See G. R. Cragg, ed., The Cambridge Platonists (1968); E. Cassirer, The Platonic Renaissance in England (tr. 1953, repr. 1970).
Group of 17th-century British philosophic and religious thinkers. Led by Benjamin Whichcote (1609–1683), it included Ralph Cudworth and Henry More (1614–1687) at Cambridge and Joseph Glanvill (1636–1680) at Oxford. Educated as Puritans, they reacted against the Calvinist emphasis on the arbitrariness of divine sovereignty. In their eyes, Thomas Hobbes and the Calvinists erred in making the voluntarist assumption (see voluntarism) that morality consists in obeying the will of a sovereign. Morality, they asserted, is essentially rational, and the good person's virtue is grounded in an understanding of the eternal and immutable nature of goodness, which not even God can alter through sovereign power.
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The Cambridge Platonists were reacting to two pressures. On the one hand, the dogmatism of the Puritan divines, with their anti-rationalist demands, were, they felt, immoral and incorrect. They also felt that the Puritan/Calvinist insistence upon individual revelation left God uninvolved with the majority of mankind. At the same time, they were reacting against the materialist writings of René Descartes and Thomas Hobbes. They felt that the latter, while properly rationalist, were denying the idealistic nature of the universe. To the Cambridge Platonists, religion and reason were in harmony, and reality was comprised not of sensation, but of "intelligible forms" that exist behind perception. Universal, ideal forms (a la Plato) inform matter, and the senses are unreliable guides to reality.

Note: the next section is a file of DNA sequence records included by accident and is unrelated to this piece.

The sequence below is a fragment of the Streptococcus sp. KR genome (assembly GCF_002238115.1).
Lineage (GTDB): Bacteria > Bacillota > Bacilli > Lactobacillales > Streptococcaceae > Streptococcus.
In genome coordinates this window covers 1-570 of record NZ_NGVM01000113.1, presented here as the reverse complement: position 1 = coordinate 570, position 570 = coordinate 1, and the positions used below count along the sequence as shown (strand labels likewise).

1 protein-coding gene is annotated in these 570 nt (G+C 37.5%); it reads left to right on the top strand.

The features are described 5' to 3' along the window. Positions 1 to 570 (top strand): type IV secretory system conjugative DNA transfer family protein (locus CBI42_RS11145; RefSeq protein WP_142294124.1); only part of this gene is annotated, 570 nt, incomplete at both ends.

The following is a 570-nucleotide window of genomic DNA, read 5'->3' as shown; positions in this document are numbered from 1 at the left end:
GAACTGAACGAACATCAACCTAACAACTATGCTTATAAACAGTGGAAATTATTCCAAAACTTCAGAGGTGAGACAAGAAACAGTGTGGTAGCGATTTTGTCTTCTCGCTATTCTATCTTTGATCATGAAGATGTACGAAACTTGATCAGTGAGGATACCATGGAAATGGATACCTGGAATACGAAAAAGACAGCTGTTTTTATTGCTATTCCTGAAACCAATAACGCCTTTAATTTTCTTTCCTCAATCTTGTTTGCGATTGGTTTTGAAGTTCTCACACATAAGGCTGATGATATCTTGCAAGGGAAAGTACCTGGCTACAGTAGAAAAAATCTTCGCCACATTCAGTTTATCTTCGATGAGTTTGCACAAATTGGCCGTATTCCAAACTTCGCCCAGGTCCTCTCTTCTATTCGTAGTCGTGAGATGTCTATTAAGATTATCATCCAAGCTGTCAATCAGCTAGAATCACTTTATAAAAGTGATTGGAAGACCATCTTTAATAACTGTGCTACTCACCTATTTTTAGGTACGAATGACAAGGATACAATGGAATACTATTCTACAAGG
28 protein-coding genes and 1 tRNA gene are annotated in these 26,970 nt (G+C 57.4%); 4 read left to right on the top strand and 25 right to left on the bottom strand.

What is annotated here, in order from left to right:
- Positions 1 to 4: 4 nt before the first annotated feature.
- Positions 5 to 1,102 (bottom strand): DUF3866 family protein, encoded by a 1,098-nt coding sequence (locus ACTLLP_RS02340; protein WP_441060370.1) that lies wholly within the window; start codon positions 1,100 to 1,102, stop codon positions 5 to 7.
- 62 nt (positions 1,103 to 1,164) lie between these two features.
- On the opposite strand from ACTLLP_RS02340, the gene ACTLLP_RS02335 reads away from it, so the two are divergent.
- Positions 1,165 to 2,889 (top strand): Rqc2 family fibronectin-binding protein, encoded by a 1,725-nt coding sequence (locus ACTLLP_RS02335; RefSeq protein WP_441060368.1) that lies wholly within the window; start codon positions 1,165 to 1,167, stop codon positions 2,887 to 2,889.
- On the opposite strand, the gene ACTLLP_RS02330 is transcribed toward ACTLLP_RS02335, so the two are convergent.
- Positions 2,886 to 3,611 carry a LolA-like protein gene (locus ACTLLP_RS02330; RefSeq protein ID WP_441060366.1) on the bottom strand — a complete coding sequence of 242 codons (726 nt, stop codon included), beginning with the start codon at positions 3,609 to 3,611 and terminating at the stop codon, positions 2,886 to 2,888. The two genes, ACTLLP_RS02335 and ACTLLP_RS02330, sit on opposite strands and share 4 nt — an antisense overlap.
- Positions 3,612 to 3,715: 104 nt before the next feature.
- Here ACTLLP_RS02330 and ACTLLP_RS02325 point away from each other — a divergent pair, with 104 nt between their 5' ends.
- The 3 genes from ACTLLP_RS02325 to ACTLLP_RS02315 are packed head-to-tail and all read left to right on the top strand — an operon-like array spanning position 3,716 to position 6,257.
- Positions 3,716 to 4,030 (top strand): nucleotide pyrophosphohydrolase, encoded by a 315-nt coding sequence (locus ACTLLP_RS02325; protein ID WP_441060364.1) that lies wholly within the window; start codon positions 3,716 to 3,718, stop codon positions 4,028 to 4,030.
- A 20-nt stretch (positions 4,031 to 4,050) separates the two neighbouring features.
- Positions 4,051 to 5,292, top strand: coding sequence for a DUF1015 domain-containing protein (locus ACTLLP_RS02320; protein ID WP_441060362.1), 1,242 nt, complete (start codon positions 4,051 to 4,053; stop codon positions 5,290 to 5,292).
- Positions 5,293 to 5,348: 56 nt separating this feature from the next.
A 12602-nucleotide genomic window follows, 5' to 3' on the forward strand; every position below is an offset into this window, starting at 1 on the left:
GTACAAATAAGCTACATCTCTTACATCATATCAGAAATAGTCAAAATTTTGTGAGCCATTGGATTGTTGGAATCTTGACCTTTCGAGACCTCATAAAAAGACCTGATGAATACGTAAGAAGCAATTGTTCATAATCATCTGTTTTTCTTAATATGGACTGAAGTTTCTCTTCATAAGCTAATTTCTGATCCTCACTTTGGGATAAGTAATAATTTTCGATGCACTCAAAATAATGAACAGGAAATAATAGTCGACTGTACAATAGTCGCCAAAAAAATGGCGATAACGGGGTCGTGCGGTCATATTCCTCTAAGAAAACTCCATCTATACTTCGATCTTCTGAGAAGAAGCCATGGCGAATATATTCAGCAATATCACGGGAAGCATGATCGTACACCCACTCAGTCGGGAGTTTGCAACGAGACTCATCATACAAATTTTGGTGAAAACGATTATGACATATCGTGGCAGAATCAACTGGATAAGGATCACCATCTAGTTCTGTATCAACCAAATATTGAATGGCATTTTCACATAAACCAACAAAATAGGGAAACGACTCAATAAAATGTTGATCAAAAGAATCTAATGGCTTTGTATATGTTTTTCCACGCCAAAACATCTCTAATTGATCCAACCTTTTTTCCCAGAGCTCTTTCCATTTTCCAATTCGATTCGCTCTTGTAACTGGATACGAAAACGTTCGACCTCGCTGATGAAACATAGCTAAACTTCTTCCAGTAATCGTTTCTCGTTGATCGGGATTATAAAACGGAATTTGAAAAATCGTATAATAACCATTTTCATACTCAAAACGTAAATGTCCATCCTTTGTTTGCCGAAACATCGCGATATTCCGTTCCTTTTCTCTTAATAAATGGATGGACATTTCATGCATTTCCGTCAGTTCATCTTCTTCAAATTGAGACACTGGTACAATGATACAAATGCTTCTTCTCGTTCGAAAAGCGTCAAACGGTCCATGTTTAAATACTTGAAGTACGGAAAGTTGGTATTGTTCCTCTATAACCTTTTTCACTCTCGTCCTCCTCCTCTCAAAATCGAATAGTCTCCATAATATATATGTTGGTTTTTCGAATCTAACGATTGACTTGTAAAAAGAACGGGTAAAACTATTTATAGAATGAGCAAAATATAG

As divines and in matters of polity, the Cambridge Platonists argued for moderation. They believed that reason is the proper judge of all disagreements, and so they advocated dialogue between the Puritans and the High Churchmen. They had a mystical understanding of reason, believing that reason is not merely the sense-making facility of the mind, but, instead, "the candle of the Lord" - an echo of the divine within the human soul and an imprint of God within man. Thus, they believed that reason could lead beyond the sensory, because it is semi-divine. Reason was, for them, of God, and thus capable of nearing God. Therefore, they believed that reason could allow for judging the private revelations of Puritan theology and the proper investigation of the rituals and liturgy of the Established Church. For this reason, they were called latitudinarians.